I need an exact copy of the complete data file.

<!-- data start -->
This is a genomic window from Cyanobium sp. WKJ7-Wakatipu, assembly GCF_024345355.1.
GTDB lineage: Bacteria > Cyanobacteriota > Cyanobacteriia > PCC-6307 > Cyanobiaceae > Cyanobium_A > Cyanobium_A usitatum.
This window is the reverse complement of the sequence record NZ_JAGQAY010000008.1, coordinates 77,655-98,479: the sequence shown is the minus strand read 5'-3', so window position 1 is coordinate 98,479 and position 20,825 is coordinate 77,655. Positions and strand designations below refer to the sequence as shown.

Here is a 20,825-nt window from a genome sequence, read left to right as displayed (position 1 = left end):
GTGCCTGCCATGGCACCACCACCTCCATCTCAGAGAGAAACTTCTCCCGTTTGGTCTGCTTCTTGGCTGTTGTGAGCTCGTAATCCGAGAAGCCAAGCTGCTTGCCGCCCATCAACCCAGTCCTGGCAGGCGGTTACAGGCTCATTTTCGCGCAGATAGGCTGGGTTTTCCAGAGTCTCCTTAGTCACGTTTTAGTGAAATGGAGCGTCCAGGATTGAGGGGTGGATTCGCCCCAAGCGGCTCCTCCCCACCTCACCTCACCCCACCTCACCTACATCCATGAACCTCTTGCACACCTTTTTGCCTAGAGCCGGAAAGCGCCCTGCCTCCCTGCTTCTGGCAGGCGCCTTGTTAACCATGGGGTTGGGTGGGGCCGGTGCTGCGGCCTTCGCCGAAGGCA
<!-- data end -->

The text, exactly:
This is a genomic window from Cyanobium sp. WKJ7-Wakatipu, assembly GCF_024345355.1.
GTDB lineage: Bacteria > Cyanobacteriota > Cyanobacteriia > PCC-6307 > Cyanobiaceae > Cyanobium_A > Cyanobium_A usitatum.
This window is the reverse complement of the sequence record NZ_JAGQAY010000008.1, coordinates 77,655-98,479: the sequence shown is the minus strand read 5'-3', so window position 1 is coordinate 98,479 and position 20,825 is coordinate 77,655. Positions and strand designations below refer to the sequence as shown.

Here is a 20,825-nt window from a genome sequence, read left to right as displayed (position 1 = left end):
GTGCCTGCCATGGCACCACCACCTCCATCTCAGAGAGAAACTTCTCCCGTTTGGTCTGCTTCTTGGCTGTTGTGAGCTCGTAATCCGAGAAGCCAAGCTGCTTGCCGCCCATCAACCCAGTCCTGGCAGGCGGTTACAGGCTCATTTTCGCGCAGATAGGCTGGGTTTTCCAGAGTCTCCTTAGTCACGTTTTAGTGAAATGGAGCGTCCAGGATTGAGGGGTGGATTCGCCCCAAGCGGCTCCTCCCCACCTCACCTCACCCCACCTCACCTACATCCATGAACCTCTTGCACACCTTTTTGCCTAGAGCCGGAAAGCGCCCTGCCTCCCTGCTTCTGGCAGGCGCCTTGTTAACCATGGGGTTGGGTGGGGCCGGTGCTGCGGCCTTCGCCGAAGGCA